The perverse results of the 18-week wait

This week the Government’s full response to the Future Forum, set up to rescue the health bill, made it clear that the NHS Constitution is to be reinforced. Everybody who works in the service is enjoined to treat it with due deference and ensure it informs their every action.

Among the items spelled out in the constitution is a patient’s right to treatment by a hospital specialist within 18 weeks’ of referral by a GP. It is one of only two such waiting-list guarantees written into law as a result of the Health Act 2009 (the other is the maximum two-week wait for a cancer appointment deemed urgent by the GP.)

Was it wise to enshrine the 18-week wait in law? All targets distort behaviour, and there is plenty of evidence this one has. NHS waiting lists are a playground for connoisseurs of statistical witchcraft: they almost always seem to say something that, on close examination, they are not saying at all.

The 18-week wait was deemed an impossible dream when first proposed by the Labour Government, but it was nonetheless achieved in 2008 to widespread acclaim. The Coalition Government, though opposed to targets, retained it, and in its response to the forum has reaffirmed it.

The target is being met, so would it be safe to assume that nobody is waiting for more than 18 weeks? Hardly. The target actually says that 90 per cent of patients have to be seen within 18 weeks, which enables trusts to keep the other 10 per cent waiting much longer. I’m obliged to an excellent blog on the Health Service Journal website for the information in this post. The blog is written by Rob Findlay, and is also accessible on his own website.

It may seem surprising that two years after achieving the 18-week wait, there are still patients out there who have been waiting more than 52 weeks for treatment. Paradoxically, the target works to the disadvantage of these patients, because although they do show up in other waiting-time statistics, attention tends to be focussed on the 18-week one.  So long as nine out of ten patients are treated within 18 weeks, the target is met. There is therefore a perverse incentive for trusts to ensure that for every ten patients treated, nine are short-waiters, and only one is a long waiter.

That means that once their wait exceeds 18 weeks, patients’ chances of an early appointment could tend to diminish rather than increase. Rather than hurrying to tidy up the long tail of patients kept waiting for ages, as you might expect, trusts are incentivised to ignore them as much as they can and only offer them appointments in carefully-calculated numbers. Is this happening? Given the near-legendary skill of NHS managers to “game” targets, and the mass of data assembled from NHS sources by Mr Findlay, it appears that it is.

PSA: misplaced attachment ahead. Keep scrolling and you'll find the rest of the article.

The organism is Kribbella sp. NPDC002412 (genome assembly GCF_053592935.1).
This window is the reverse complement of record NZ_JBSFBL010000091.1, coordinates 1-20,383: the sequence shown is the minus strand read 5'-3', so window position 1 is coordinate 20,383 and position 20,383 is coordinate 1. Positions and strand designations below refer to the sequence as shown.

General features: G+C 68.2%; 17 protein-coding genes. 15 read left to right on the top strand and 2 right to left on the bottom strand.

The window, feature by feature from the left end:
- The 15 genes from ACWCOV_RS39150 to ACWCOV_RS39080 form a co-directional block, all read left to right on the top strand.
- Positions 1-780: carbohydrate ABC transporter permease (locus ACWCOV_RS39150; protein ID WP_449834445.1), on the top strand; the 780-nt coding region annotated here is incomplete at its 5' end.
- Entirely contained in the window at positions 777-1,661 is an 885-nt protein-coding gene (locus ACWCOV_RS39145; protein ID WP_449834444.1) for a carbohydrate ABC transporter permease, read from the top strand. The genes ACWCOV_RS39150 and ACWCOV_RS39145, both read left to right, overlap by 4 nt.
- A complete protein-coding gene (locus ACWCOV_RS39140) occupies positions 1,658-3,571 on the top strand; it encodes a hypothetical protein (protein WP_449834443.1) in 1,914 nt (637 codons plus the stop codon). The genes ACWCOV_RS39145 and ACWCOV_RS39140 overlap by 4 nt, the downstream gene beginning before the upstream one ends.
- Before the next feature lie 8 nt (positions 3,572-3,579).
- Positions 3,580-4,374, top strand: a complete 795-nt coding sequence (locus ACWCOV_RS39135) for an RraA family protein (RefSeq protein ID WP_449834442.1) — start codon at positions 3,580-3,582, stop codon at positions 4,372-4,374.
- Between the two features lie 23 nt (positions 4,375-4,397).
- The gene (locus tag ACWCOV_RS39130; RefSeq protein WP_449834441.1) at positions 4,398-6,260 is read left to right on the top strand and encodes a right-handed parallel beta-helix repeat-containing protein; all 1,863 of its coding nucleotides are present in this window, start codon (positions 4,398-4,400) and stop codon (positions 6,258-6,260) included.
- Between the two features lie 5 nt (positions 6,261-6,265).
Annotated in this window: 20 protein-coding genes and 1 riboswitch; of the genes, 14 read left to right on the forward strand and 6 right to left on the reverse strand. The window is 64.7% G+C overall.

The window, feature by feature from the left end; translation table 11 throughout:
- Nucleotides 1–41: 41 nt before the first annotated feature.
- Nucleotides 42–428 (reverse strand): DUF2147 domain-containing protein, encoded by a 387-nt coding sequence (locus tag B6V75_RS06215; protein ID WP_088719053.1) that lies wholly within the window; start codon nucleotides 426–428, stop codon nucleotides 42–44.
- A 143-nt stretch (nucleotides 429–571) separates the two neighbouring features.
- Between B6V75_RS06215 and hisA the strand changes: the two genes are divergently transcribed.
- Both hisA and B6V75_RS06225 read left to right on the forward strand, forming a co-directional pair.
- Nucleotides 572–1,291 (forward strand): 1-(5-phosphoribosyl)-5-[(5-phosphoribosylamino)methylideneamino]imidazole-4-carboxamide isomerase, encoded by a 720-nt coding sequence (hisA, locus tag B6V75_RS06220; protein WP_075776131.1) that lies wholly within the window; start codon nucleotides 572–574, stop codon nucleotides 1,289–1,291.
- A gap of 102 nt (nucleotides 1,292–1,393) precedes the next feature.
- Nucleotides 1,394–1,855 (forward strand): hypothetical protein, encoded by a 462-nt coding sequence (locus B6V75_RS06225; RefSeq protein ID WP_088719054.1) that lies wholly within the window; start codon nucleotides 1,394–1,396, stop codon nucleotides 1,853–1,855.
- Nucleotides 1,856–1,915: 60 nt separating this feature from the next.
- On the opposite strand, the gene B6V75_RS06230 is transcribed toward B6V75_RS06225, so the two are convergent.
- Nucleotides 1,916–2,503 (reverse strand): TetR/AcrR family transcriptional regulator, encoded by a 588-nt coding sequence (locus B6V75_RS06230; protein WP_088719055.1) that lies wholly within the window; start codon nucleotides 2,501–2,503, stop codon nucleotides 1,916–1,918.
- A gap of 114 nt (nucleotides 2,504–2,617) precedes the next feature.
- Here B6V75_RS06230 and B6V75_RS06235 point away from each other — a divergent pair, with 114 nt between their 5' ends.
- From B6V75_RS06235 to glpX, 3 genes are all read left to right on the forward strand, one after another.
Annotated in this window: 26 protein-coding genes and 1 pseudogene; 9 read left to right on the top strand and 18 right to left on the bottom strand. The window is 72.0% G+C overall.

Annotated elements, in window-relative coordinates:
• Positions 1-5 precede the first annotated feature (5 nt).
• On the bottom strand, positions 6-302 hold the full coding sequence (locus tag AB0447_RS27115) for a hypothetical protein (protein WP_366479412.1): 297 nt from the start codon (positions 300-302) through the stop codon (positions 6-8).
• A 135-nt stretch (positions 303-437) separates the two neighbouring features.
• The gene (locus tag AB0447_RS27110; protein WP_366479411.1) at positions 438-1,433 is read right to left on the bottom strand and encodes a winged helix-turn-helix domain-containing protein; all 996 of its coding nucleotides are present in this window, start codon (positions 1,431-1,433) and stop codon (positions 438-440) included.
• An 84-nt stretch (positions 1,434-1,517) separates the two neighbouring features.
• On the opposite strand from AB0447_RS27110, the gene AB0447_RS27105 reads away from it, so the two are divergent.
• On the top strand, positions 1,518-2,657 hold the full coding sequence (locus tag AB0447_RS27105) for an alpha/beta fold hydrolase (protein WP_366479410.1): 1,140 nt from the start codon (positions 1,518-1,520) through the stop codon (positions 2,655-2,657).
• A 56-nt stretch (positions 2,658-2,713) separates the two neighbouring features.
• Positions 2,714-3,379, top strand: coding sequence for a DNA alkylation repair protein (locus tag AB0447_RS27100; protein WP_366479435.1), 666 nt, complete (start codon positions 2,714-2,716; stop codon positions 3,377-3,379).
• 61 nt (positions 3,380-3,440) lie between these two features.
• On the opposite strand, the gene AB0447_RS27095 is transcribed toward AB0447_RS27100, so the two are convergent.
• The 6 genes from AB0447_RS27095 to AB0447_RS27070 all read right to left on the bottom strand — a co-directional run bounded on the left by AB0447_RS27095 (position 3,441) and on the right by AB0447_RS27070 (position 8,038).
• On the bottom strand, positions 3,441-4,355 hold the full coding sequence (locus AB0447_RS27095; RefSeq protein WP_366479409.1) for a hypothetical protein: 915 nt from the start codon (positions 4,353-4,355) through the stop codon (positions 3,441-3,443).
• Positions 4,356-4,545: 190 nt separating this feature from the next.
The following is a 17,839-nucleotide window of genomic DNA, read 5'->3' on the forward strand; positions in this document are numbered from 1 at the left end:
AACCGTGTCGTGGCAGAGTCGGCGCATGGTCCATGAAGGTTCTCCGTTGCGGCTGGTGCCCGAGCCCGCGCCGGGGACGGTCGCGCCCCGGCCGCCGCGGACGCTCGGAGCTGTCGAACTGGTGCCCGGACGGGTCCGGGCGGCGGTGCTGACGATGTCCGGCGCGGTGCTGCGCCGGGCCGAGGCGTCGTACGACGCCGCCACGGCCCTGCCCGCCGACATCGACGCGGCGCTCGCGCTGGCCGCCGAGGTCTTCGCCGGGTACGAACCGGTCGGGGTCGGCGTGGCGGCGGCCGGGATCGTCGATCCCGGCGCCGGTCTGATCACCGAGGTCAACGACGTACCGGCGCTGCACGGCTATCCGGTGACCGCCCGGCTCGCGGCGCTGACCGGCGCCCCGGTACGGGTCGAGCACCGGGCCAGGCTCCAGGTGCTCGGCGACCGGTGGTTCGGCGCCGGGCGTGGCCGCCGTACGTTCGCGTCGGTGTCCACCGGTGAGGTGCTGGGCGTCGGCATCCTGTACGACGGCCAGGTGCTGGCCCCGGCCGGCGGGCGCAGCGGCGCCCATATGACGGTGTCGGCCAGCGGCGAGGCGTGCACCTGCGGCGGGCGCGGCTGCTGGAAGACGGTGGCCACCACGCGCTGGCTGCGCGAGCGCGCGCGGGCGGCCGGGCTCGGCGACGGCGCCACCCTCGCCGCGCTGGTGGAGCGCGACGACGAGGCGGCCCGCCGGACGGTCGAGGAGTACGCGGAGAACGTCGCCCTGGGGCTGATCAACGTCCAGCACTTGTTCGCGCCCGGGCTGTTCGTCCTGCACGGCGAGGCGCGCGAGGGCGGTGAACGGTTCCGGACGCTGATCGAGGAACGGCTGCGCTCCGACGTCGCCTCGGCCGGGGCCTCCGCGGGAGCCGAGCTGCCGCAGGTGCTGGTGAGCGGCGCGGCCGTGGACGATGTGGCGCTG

In April 2011, the most recent figures available, there were 236,155 patients who had been waiting more than 18 weeks. This is 9.5 per cent of the total, so the target was met. The number waiting more than 18 weeks has changed relatively little for the past two years – in April 2009 it was 250,509. Some have waited a very long time indeed. In April 2011, there were 14,435 patients who had waited more than 52 weeks.

Data by trust show big variations. University College Hospital in London meets the 18-week target easily, but has a very long tail of patients waiting longer than that. One in ten of these have waited longer than 42 weeks. Kingston Hospital NHS Trust is in a similar position.

An extreme example, again taken from Mr Findlay’s blog, is that of the Countess of Chester Hospital in June 2008 (below). At the time it was meeting the 18-week target, but nonetheless had 17.943 patients waiting more than 52 weeks – the bar on the extreme right which, if drawn to scale, would go way off the chart.  (This is illustrative of the possibilities, and not intended to point the finger at Countess of Chester. Many other trusts were in a similar position at the time.)


The dilemma faced by trust boards is exemplified by a quotation from the board minutes of Portsmouth Hospitals NHS Trust at its May meeting. This recorded that at the end of March there had been 1,319 patients in the over 18-week backlog and it had been agreed to make an effort to clear it. The result, inevitably was a “deterioration in our performance against the 90 per cent target for admitted patients”.

So trying to do the right thing by patients meant the trust was risking breaching the 18-week guideline, which now has become a target that cannot be missed. Trusts that do miss it risk substantial fines.

It would be possible, technically, for the backlog to get bigger and bigger without this central target being breached. So for an important minority of patients, the preferred target acts against their best interests. It is unclear even how many members of trust boards are aware of the issue: Mr Findlay studied the data given to board members by scanning trust websites, and found that all, or almost all, were given figures on whether the trust had achieved the 18-week target, but only a quarter saw data on patients whose pathways were incomplete – that is, they had been referred but not seen. He reckons nearly half trusts do not provide data to their boards about patients who are still waiting – unless they do so in private session unrecorded in the minutes.

He concludes: “There are currently eight measures of waiting times in common use at English acute Trusts. Bizarrely, a trust can meet six (and in the short term seven) of these measures, cost-free, by refusing to treat any patient who was referred more than 18 weeks ago.”